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5 - Surgical Pathology

Published online by Cambridge University Press:  12 August 2009

Wendy Adams
Affiliation:
Royal Victoria Infirmary, Newcastle
Jonathan Bull
Affiliation:
St Mary's Imperial College BST, London
Jonathan Epstein
Affiliation:
Christie Hospital, Manchester
Anant Krishnan
Affiliation:
University of Cambridge
Leon Menezes
Affiliation:
Guy's and St Thomas' Hospitals, London
Bijan Modarai
Affiliation:
Guy's and St Thomas' Hospitals, London
Paul Patterson
Affiliation:
North Tyneside General Hospital, Newcastle
Arun Sahai
Affiliation:
Guy's and St Thomas' Hospitals, London
Alexis Schizas
Affiliation:
Guy's and St Thomas' Hospitals, London
Reuben Johnson
Affiliation:
University of Oxford
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Summary

GROWTH AND DIFFERENTIATION

Hyperplasia and Hypertrophy

Define hypertrophy.

The growth of a tissue or organ because cells increase in size without cell replication.

Define hyperplasia.

The growth of a tissue or organ because there is an increase in the number of cells due to cell division.

Give a physiological and pathological cause of hypertrophy.

Muscles undergo hypertrophy with exercise while cardiomyopathies involve heart muscle hypertrophy.

Give a physiological and pathological cause of hyperplasia.

Hyperplasia takes place in the breast during puberty and pregnancy while adrenal hyperplasia characterises Cushing's disease.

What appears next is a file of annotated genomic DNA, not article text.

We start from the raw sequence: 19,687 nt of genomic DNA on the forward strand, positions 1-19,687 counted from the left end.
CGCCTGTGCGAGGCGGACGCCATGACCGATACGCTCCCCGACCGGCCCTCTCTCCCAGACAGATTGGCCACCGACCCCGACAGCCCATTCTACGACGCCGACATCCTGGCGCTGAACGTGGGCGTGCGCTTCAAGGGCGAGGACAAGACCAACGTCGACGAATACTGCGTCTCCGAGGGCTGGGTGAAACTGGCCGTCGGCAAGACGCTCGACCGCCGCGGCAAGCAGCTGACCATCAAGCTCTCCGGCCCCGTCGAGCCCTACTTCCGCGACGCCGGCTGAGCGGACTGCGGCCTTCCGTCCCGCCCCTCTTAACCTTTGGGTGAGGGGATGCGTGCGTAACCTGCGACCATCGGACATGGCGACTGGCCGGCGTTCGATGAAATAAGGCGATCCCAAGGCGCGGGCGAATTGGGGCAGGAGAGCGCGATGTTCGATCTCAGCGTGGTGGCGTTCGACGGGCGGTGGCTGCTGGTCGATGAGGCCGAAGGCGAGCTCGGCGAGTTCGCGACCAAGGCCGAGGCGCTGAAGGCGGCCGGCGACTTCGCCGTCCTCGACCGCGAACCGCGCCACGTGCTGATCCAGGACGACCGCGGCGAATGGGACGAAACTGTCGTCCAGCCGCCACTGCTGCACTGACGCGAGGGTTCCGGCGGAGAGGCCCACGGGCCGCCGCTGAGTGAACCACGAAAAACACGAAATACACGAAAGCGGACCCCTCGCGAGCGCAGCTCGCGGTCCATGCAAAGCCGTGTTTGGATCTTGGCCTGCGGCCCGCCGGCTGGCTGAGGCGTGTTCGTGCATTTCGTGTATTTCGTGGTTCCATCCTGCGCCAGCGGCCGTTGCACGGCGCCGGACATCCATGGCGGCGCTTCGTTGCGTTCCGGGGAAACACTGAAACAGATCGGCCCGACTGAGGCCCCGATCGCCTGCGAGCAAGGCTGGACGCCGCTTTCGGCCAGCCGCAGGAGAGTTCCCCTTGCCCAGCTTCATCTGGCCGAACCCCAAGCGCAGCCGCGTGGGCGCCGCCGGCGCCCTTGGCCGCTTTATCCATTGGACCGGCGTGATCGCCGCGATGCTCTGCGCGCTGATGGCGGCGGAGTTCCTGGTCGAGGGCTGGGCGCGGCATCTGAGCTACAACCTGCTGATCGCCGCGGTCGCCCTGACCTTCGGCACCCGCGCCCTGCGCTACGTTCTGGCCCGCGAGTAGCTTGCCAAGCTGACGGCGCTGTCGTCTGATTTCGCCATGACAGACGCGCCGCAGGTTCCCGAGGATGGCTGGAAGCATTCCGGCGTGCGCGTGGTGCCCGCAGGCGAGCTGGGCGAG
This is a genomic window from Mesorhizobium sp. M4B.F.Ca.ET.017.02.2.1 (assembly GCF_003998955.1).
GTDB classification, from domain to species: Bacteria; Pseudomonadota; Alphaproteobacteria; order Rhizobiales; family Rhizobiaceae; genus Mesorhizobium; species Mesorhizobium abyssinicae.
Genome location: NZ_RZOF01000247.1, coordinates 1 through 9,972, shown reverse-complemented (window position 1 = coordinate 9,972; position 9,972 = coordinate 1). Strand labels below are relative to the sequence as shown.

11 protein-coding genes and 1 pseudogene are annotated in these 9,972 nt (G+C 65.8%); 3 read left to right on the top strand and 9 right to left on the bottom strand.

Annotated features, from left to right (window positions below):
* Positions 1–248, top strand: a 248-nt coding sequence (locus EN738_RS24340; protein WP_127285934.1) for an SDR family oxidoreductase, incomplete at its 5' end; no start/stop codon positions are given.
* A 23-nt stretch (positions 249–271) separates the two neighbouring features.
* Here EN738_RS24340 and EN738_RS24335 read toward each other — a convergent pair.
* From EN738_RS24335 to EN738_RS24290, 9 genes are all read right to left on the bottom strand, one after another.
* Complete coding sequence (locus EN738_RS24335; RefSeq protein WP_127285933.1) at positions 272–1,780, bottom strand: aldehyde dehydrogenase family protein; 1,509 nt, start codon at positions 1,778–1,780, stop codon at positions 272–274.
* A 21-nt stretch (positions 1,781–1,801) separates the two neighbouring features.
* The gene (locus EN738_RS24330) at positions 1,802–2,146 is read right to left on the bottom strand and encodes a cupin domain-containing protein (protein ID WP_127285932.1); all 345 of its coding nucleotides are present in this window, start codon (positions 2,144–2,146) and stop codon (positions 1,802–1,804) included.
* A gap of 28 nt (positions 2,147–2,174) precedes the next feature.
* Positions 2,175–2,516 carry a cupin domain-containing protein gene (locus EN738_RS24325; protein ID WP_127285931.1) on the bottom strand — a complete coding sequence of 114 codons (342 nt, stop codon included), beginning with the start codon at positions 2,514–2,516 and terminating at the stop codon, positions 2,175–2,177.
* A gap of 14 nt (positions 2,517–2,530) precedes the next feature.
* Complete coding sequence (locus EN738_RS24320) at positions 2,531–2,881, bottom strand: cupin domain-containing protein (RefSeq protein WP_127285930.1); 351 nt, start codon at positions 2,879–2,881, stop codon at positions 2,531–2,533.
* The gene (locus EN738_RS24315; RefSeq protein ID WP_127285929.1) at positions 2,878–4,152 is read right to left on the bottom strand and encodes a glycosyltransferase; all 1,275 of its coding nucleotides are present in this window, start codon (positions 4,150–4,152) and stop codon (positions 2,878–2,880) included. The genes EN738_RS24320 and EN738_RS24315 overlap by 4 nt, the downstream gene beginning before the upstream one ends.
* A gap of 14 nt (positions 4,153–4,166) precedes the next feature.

Can you name any conditions in which hypertrophy and hyperplasia occur in the same organ?

  • Benign prostatic enlargement.

  • Grave's disease of the thyroid.

What is autonomous hyperplasia?

Proliferation in the absence of a demonstrable stimulus as in psoriasis and Paget's disease of bone. This falls very close to the definition of neoplasia.

Metaplasia

Define metaplasia.

The reversible change of one fully differentiated cell type to another.

Can you give an example?

In Barrett's oesophagus the distal stratified squamous epithelium is replaced by columnar epithelium like that present in the proximal stomach.

What mechanism is thought to be responsible?

Prolonged gastro-oesophageal reflux leads to inflammation and eventually ulceration. Healing occurs by re-epithelialisation, which in the acidic environment created by gastro-oesophageal reflux disease (GORD) differentiate into gastric or intestinal type epithelium. These are more resistant to injury from gastric contents.

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Publisher: Cambridge University Press
Print publication year: 2004

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